On the eve of my autistic son’s 22nd birthday … this is my wish for you

Kevin Hosseini

By Debra Muzikar

I write this blog on the eve of my son Kevin’s 22nd birthday. For typical children there are certain ages that are milestones – age 5 – first day of Kindergarten – age 16 – driver’s license – age 18 – graduation from high school. This is no different for children with developmental disabilities except the age associated with an event may not be the same as for “typical” children … and some of these individuals may never drive, graduate from high school, let alone marry and have children. They have their own set of milestones that are to be celebrated unique to their own journeys.



For many adults with developmental disabilities age 22 is a milestone. For the last four years Kevin has participated in transition programs paid through school district services. Transition services are federally mandated for 18 – 21 years old young adults with “intellectual disabilities.” Their purpose is to provide young adults with opportunities to participate in vocational training and learn independent living skills (if they are capable of doing so). Transition services end at age 22.


The last four years of Kevin’s “transition” have been an odyssey – I’m sure as much for Kevin as his family. He started out in a loose transition program in his hometown (more like a babysitting service), he then moved to Cleveland, Ohio, and spent over a year in a very structured and expensive transition program. Then he returned to California and has spent the last two years in a transition program hosted on a high school campus in Santee, California.

During his transition years Kevin has worked at a pizza parlor wiping tables and assembling boxes, has volunteered at a senior living facility setting tables and pouring water in their cafeteria, has worked at Walgreen’s scouring product cartons for expired dates and at a Burger Joint sweeping floors and busing tables. He has learned to do his own laundry and cook his own meals. He has his own debit card with which he buys incidentals and meals.

Kevin hasn’t lived at home since he was 19. In Ohio he lived in a dorm-like setting on the Monarch Autism Center campus. Since returning to California he resides in an adult residential facility (not to be confused with a group home which is for children). Living in Kevin’s home are five other adult men. Kevin is the youngest and the only one still receiving school district services. Two of his roommates have paid jobs and are able to navigate public transportation by themselves.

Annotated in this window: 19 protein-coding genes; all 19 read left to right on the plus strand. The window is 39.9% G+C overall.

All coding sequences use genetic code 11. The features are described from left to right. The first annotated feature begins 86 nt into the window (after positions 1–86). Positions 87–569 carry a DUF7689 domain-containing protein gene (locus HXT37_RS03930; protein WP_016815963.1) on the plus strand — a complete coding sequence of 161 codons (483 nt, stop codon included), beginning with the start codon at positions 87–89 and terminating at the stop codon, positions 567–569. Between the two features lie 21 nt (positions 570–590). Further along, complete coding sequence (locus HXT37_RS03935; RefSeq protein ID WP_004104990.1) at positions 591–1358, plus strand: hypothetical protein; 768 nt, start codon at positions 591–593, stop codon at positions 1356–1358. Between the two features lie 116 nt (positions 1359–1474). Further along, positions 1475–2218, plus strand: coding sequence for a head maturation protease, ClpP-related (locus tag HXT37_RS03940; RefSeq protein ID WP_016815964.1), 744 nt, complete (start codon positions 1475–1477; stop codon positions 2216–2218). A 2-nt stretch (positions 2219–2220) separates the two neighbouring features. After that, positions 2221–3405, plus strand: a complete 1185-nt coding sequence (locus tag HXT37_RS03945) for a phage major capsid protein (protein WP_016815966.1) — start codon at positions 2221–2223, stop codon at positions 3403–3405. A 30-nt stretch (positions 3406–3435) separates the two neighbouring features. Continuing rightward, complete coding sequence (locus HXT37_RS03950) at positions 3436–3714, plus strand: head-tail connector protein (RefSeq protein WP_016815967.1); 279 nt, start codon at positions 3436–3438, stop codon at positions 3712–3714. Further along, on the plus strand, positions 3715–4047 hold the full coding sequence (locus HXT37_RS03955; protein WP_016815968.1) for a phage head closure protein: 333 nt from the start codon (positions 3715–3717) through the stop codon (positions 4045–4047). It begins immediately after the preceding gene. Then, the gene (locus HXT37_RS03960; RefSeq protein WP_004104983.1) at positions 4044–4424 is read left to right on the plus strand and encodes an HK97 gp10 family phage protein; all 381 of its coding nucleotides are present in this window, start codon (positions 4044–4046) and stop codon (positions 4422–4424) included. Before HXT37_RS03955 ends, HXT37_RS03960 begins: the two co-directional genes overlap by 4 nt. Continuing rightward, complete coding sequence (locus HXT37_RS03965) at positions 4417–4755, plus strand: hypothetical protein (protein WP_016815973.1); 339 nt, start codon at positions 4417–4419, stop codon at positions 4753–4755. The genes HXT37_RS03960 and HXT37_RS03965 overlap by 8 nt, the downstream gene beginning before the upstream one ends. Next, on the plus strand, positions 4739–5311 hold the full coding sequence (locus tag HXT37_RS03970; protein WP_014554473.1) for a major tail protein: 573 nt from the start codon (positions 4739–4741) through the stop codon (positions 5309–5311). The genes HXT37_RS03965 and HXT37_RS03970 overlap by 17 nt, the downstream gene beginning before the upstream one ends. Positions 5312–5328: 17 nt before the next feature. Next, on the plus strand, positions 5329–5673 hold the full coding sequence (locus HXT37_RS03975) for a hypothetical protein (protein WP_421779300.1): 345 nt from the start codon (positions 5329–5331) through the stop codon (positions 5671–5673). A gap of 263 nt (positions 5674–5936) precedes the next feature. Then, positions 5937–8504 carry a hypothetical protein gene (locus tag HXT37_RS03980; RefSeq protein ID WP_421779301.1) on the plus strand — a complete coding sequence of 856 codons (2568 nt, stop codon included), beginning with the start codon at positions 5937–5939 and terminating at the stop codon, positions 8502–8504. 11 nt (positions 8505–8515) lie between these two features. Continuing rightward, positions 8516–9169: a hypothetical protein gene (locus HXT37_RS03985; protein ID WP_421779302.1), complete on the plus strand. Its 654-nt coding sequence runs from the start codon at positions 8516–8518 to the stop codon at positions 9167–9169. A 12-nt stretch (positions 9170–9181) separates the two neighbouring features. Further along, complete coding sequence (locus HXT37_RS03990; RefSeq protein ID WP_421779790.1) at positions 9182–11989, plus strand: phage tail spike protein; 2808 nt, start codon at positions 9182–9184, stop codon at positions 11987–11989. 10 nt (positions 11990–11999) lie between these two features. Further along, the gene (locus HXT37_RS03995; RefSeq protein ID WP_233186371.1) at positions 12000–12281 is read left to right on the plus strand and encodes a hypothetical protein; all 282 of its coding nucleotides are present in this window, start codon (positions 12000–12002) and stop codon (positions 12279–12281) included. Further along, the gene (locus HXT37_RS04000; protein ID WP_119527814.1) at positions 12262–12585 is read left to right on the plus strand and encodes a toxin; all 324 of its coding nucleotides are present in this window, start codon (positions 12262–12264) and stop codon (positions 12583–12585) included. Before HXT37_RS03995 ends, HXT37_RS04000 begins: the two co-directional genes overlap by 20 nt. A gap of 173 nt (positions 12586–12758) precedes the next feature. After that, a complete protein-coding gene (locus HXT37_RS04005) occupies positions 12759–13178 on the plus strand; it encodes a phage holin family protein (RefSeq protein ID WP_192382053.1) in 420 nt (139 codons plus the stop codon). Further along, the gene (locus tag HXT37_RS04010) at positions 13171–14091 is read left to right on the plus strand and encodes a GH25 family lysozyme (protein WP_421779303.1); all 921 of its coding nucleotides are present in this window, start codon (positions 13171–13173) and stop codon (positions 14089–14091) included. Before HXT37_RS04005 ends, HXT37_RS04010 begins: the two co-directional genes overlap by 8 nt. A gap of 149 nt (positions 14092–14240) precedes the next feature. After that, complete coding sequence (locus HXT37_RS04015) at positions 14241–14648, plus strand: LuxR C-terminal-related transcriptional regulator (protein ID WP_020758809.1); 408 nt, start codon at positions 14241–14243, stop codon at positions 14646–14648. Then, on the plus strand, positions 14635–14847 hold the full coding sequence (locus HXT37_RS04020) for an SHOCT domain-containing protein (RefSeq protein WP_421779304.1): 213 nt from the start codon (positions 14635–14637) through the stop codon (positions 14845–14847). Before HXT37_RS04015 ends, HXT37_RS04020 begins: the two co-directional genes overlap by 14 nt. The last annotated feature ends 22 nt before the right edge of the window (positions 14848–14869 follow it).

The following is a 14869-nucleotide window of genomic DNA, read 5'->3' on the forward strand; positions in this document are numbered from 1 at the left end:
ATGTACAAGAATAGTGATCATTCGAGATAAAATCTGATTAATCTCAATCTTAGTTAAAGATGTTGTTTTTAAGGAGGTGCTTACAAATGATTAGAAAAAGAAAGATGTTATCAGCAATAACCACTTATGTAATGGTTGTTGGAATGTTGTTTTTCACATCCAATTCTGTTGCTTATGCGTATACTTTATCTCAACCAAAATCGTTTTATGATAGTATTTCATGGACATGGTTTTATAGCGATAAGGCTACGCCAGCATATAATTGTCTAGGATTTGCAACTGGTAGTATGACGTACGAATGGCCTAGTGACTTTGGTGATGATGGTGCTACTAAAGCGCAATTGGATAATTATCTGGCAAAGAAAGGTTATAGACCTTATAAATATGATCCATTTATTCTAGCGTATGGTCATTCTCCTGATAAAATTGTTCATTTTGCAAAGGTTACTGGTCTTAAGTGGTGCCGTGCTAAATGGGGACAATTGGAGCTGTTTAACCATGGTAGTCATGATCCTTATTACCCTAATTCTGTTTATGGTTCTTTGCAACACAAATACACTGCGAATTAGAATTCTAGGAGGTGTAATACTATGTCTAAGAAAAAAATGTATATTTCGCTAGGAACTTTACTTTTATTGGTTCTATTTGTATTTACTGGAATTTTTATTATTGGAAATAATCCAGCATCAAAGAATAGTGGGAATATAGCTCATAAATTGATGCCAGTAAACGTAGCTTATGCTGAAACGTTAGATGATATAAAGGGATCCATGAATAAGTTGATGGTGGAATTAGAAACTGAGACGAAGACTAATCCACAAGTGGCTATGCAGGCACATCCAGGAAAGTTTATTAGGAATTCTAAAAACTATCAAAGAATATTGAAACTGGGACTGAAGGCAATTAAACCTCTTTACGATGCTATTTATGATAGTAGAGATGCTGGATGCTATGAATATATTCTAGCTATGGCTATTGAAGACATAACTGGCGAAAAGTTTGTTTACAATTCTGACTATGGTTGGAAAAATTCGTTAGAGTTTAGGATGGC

Kevin hasn’t learned yet how to take the bus by himself, nor does he drive, which makes him dependent on others for transportation.

So where does Kevin go from here?

Kevin has been interviewed for adult programs in San Diego County which is much like being interviewed for a job. We learned today that one program has rejected him because they don’t want to deal with an autistic adult who may have behavior issues.

“Autistic people are the hardest to place,” my friend who works in placing adults with developmental disabilities tells me. “The disability is characterized by behaviors but many places are not understanding of the behaviors that are hallmarks of the disability.”

Although Kevin is mild-mannered, he has and will always have “autistic” behaviors. This is why he has a diagnosis of autism. Autistic kids may be cute – adults are not as cute and can be scary – especially to people who are not informed.

When I learned of Kevin’s rejection, I immediately went into “mom” mode – searched the internet and sent his case manager other programs he can apply to.

“I want to work and make money,” Kevin says. Three of Kevin’s last four jobs have been paid.

As with all of Kevin’s transitions, this one will be yet another journey – probably more difficult for me than for him. I wish for Kevin what I wish for all my children – that he find fulfilling work, joy and meaning in his life. Kevin wants a job. He wants friends, and he especially would like a girlfriend. He wants to be accepted … Just like we all do.

On the eve of Kevin’s 22nd birthday, my wish is that Kevin’s wishes are granted.

Happy Birthday Kevin and thank you to my sister-in-law Mary for sending Kevin a birthday card with images of “Cheetohs” – he loved it!

Kevin has the gift of a family who cares. He also has a village that cares. It does take a village.





Kevin Hosseini is a young adult who found a way to communicate through his art. He is the inspiration for the Art of Autism project. His website is www.kevingallery.com. Debra Muzikar is co-founder of the Art of Autism.

2 replies on “On the eve of my autistic son’s 22nd birthday … this is my wish for you”
  1. Happy Birthday Kevin! Being an adult on the Autism spectrum can open up a whole new set of opportunities. As an Autistic adult myself, I recognize that we Autists do not follow a traditional path. For this reason, I do not agree with (NT) “functioning age level” comparisons. We Autists are our own unique culture. You are already leading a fulfilling adult life, with many more wonderful things to come.

    I checked out your art website, and I love your work. You are very talented.

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